Turkish security forces carried out mass arrests of pro-Kurdish activists in the run-up to Tuesday’s Nowruz celebrations, which mark the start of the Kurdish new year.
Nearly 1,000 activists have been arrested in a week-long nationwide sweep by Turkish security forces.
Authorities say the detentions are aimed at preventing possible attacks by the PKK Kurdish insurgent group, which has been fighting the Turkish state for greater minority rights. Turkey considers the PKK a terrorist organization.
Critics argue the crackdown has little to do with fighting terrorism. “All of those who have been arrested are local HDP activists,” said Ertugrul Kurkcu, parliamentary deputy of the pro-Kurdish party.
“The government wants to keep the Kurdish masses out of squares and streets and out of the political context,” he argued. “It’s obvious the Nowruz celebration is an opportunity for a political awakening and the horizon of Nowruz this year is the referendum.”
Turkey will hold a referendum next month on giving President Recep Tayyip Erdogan sweeping powers, and the HDP is in the forefront of campaigning against that vote.
Security concerns have also been cited for banning Nowruz celebrations in Turkey’s capital, Ankara, and Istanbul, which is home to the world’s largest Kurdish population. Permission has been granted for celebrations in Diyarbakir, the main city in Turkey’s predominantly Kurdish southeast.
Nowruz is widely acknowledged as the most important event of the year for Kurdish cultural identity. For decades, it was banned in Turkey.
U.S.-based Human Rights Watch, in a report released Monday, highlighted what it described as an alarming crackdown on pro-Kurdish groups in Turkey.
“It’s deeply damaging to Turkey’s democracy that the government is locking up the leaders and MPs of an opposition party that received five million votes in the last election,” said Hugh Williamson, Europe and Central Asia director at Human Rights Watch. “The fact that the curbs come during a vital national debate about the country’s future is doubly disturbing.”
“We have not seen anything on this scale for many, many years,” said Emma Sinclair Webb, chief Turkey researcher for Human Rights Watch. She said the timing and scale of the arrests, which includes 13 HDP members of parliament, are of concern.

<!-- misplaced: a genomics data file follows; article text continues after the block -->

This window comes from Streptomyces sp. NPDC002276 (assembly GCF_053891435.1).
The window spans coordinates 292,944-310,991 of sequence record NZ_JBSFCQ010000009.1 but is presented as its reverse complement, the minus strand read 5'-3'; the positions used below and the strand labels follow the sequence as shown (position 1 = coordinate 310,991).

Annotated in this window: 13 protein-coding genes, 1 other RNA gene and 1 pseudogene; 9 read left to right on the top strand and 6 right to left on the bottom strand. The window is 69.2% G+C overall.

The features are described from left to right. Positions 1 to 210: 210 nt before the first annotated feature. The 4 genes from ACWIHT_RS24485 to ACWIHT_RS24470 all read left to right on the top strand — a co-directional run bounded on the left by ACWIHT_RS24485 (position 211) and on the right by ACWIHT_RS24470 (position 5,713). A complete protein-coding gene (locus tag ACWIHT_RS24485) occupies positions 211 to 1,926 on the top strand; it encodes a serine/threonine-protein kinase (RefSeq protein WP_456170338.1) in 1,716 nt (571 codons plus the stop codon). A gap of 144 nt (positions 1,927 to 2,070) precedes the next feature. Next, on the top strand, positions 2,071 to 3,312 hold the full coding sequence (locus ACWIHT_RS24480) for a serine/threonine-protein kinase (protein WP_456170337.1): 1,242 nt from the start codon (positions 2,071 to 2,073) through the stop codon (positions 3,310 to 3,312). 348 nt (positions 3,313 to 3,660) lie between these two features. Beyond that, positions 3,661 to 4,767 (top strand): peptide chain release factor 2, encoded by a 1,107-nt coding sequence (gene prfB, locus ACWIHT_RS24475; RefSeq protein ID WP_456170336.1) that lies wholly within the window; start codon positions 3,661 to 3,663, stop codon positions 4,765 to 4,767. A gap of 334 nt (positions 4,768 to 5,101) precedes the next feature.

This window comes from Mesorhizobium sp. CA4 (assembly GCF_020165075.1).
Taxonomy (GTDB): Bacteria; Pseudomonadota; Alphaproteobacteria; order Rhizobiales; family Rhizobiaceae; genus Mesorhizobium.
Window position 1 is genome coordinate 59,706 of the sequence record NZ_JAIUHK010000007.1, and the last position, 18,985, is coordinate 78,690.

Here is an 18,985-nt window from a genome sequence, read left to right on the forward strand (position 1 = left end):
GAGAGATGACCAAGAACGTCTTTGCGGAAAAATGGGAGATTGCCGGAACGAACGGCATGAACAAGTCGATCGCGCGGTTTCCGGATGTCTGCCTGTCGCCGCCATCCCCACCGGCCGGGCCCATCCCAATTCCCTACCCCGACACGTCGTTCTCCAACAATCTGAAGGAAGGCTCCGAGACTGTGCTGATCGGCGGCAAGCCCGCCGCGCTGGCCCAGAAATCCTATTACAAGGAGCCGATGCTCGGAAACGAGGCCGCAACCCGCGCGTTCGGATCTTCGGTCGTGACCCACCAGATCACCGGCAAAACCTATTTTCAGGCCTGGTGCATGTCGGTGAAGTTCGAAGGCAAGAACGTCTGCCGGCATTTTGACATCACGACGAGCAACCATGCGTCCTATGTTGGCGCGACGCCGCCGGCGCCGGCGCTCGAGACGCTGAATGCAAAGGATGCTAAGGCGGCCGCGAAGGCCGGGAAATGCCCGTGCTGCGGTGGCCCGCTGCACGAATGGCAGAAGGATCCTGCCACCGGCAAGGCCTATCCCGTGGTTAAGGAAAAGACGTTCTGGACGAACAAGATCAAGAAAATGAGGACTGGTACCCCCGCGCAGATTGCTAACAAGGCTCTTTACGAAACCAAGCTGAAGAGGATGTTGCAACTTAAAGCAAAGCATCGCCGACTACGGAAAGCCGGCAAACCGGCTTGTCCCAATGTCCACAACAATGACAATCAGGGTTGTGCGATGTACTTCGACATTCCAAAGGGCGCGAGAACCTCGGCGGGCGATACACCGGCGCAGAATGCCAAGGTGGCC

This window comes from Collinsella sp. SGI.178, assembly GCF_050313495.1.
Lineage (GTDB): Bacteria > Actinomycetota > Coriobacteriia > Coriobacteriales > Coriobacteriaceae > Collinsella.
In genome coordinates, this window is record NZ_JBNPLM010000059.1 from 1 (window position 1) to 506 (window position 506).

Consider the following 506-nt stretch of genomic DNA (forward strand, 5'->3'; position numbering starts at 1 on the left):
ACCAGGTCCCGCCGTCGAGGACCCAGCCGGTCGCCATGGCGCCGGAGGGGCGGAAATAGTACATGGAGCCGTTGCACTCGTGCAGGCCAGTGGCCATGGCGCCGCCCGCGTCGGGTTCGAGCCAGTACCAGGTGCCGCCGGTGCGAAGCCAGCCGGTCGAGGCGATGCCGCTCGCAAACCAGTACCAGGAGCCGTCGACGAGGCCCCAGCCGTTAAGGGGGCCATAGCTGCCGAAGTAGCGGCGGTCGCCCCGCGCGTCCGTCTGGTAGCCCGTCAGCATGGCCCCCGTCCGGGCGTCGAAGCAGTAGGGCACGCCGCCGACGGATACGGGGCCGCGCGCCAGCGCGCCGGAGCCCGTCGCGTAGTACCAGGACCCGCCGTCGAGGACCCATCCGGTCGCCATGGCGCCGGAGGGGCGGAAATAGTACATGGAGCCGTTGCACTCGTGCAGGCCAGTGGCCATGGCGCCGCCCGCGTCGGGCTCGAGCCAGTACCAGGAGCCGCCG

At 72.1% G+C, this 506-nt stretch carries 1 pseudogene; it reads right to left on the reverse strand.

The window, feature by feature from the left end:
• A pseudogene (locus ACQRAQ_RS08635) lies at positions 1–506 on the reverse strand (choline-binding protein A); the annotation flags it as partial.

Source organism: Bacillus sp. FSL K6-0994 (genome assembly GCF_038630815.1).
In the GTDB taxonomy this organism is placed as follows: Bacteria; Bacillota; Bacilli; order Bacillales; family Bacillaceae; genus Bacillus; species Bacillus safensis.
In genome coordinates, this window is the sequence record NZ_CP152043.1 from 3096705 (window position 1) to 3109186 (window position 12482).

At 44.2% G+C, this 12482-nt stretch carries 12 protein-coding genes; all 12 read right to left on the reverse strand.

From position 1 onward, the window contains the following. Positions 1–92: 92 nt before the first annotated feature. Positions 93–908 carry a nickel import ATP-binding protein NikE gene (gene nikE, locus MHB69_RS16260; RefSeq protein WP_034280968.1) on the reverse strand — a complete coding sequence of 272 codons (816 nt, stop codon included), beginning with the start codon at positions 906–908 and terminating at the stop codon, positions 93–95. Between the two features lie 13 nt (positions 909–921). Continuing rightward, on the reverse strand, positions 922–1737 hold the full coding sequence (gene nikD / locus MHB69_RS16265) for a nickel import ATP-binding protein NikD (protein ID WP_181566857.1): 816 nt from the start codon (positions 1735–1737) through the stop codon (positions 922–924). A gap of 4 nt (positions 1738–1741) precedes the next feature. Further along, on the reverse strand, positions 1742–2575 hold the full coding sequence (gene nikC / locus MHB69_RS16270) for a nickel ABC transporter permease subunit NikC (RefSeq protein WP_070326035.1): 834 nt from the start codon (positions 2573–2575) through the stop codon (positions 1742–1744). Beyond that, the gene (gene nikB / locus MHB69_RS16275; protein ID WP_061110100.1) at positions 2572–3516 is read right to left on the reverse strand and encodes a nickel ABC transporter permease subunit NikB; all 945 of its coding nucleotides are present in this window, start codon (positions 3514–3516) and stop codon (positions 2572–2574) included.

“In the run-up to the referendum, there is a huge crackdown on Kurds in Turkey and a crackdown on the second opposition party in Turkey’s parliament, which has a lot of its members in prison, including the leaders of the party,” said Webb.
Moreover, Webb said on the local government level, “you have got 82 municipalities basically brought under government control and co-mayors of those municipalities jailed. They’ve seen 5,000 of their party officials jailed as well. There is no coincidence in the timing of this crackdown; it’s entirely intended to frustrate the activities of a big parliamentary opposition party.”
The government refutes such allegations, arguing it is engaged only in fighting terrorism. Interior Minister Suleyman Soylu has promised no let up in the crackdown, despite concerns over the forthcoming referendum.
“The arrests and detentions are upsetting our regular [campaign] work creating a shortage of experienced and seasoned organizers and activists,” said parliamentary deputy Kurkcu.
Kurkcu said the “No” campaign is adapting, going in an “unsusal direction.”
“The campaign is not run by organizing [traditional] outdoor rallies,” he said, “but through door-to-door campaigning and this campaigning is conducted by everyone available. This doesn’t require political leadership, but political courage and political will.”
Most opinion polls predict the outcome of the referendum remains too close to call. Analysts point out the crackdown on pro-Kurdish groups also plays well with Turkish nationalist voters — key constituents in Erdogan’s bid to win the referendum — making any let-up in the wave of detentions unlikely.
“They really cannot step back from what they have done, what they’ve engaged in, because we do have a referendum and they cannot make any maneuver that would look like they are capitulating,”said Soli Ozel, an international relations expert at Istanbul’s Kadir Has University.